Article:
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Devon County

Devonshire Rgt.

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War Memorials


Part 2


"By present standards, I suppose most people in the town would be judged to be living below the poverty level. The normal work week was at least 50 hours, with a one week holiday in the Summer and bank holidays at Christmas, Easter, Whitsun and in August, totalling 6 days, all holidays being without pay. The average family man had very little money after his expenses were paid. My father kept fairly steadily employed at tailoring and he had his Sergeant Major's pension, but we never went away together for a holiday. The pubs used to have outing funds to which their customers could contribute. There was a pub called "The White Hart" close to us on the other side of the road and on a Saturday in Summer, a char-a-banc would draw up outside the pub and after a barrel of beer had been loaded on, the customers would go off for a trip which for most of them would be the only journey of any distance from the town for the year.


The Old Swan, Crediton in 1906

Many of the inns named below by Ernest Vigers have disappeared - the buildings of others have ceased to be licensed premises - and some have suffered name changes.

This photograph of the Old Swan was taken in 1906 when it was sold by auction and, from then on , became shop premises.



The town was well supplied with hotels and Inns. There was The Railway, The White Hart, The Plymouth, The Crediton,The Ship, the Market, the Oat Sheaf, The Horse and Jockey, The Dock, The White Swan and The Old Swan. No pub was named after the Buller family, although there are Buller pubs around the County and the original White Hart had the Buller Arms over the door. The Dock Inn is now the Grape Vine. The Star Inn at the corner of Mill Street and Manning had closed sometime earlier.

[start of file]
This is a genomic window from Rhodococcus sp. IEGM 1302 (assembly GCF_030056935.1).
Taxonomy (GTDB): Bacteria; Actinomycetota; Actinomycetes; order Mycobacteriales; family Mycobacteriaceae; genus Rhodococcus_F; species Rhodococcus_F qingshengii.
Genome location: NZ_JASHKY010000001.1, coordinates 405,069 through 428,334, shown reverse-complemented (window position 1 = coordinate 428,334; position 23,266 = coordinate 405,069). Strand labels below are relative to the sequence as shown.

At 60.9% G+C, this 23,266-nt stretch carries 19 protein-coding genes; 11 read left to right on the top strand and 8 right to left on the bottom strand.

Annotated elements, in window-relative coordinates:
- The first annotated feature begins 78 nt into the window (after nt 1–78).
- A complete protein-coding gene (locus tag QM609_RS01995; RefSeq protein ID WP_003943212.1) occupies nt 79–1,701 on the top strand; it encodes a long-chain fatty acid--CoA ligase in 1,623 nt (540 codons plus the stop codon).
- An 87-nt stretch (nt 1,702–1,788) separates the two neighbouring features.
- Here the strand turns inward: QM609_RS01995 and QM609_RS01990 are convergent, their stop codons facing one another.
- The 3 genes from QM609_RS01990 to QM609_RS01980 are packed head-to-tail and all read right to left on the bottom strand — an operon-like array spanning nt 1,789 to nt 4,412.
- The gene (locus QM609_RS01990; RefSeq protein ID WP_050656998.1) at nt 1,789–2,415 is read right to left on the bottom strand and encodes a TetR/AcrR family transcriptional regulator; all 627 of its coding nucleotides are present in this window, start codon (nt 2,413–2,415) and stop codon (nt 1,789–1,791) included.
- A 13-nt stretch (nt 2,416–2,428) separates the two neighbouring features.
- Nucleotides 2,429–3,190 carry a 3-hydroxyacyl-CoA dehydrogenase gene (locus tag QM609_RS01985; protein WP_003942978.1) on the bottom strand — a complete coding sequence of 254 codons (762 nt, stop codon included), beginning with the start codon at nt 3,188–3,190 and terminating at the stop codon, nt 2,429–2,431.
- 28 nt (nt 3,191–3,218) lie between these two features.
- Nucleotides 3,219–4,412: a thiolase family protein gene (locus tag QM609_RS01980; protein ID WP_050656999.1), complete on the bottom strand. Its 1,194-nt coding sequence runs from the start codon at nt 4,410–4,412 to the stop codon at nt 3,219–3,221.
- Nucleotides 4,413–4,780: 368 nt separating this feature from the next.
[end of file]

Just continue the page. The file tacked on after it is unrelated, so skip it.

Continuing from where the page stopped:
The Buller Estate, Downes, was located just outside the town on the road leading towards Exeter, and the estate-owned, considerable property in the district. The estate is entailed in the male line and the General, having no son, it had passed to his nephew Major Mowbray Buller MC who held it until his death about 1945, but he also had daughters only. The Major lived a quiet life and took no active part in local or County affairs.

Downes House Crediton

Downes House Crediton

© The Downes Estate


In spite of all these public houses, drunkeness and rowdyism were not problems. The hours of opening on weekdays were 11am to 2 pm and 5pm until 10pm. Licensing sessions were held by the local Magistrates annually and any complaints by the police or the public could be aired and dealt with accordingly. Having such a number of pubs meant that only about a dozen customers could be in each bar at a time, so the landlord could ensure there was no excessive drinking. Card games were not allowed, but here were other games such as darts, shove-halfpenny, bar skittles; some pubs had a skittle alley and matches with teams from other pubs were organised, Conversation between friends was an important entertainment and most people had a stock of stories.


The town had a Police Station of the Devon Constabulary, staffed by a sergeant and three or four constables. The Police Station in Market Street is now the local office of Mid Devon District Council. Police staff patrolled the town and district on foot or bicycle - they had no patrol cars. A Magistrates' Court was held about once a week, presided over by local Justices of the Peace. To be appointed, a JP was an unpaid honour given to the serving Justices of the Council and others judged worthy by their public affairs activities. An odd number of J.Ps,  usually three of five, heard the cases, the majority verdict prevailing. A lawyer acting as the Court Clerk advised as to the law. The Court dealt only with minor cases such as motoring and cycling offences, petty theft and disputes between neighbours. It was an offence to let one's chimney catch fire. Houses were heated by coal burning open fireplaces so a chimney fire spread soot and was a threat to the many thatched houses in the town. One constable was embarrassed when his own chimney caught fire. He laid a charge against himself and was duly fined the usual amount, nearly half a day's pay. One young man named "Nugger" was a problem and was eventually sent for Borstal training. The townspeople were not very optimistic when he married but his wife seemed to change him and he became a steady citizen.





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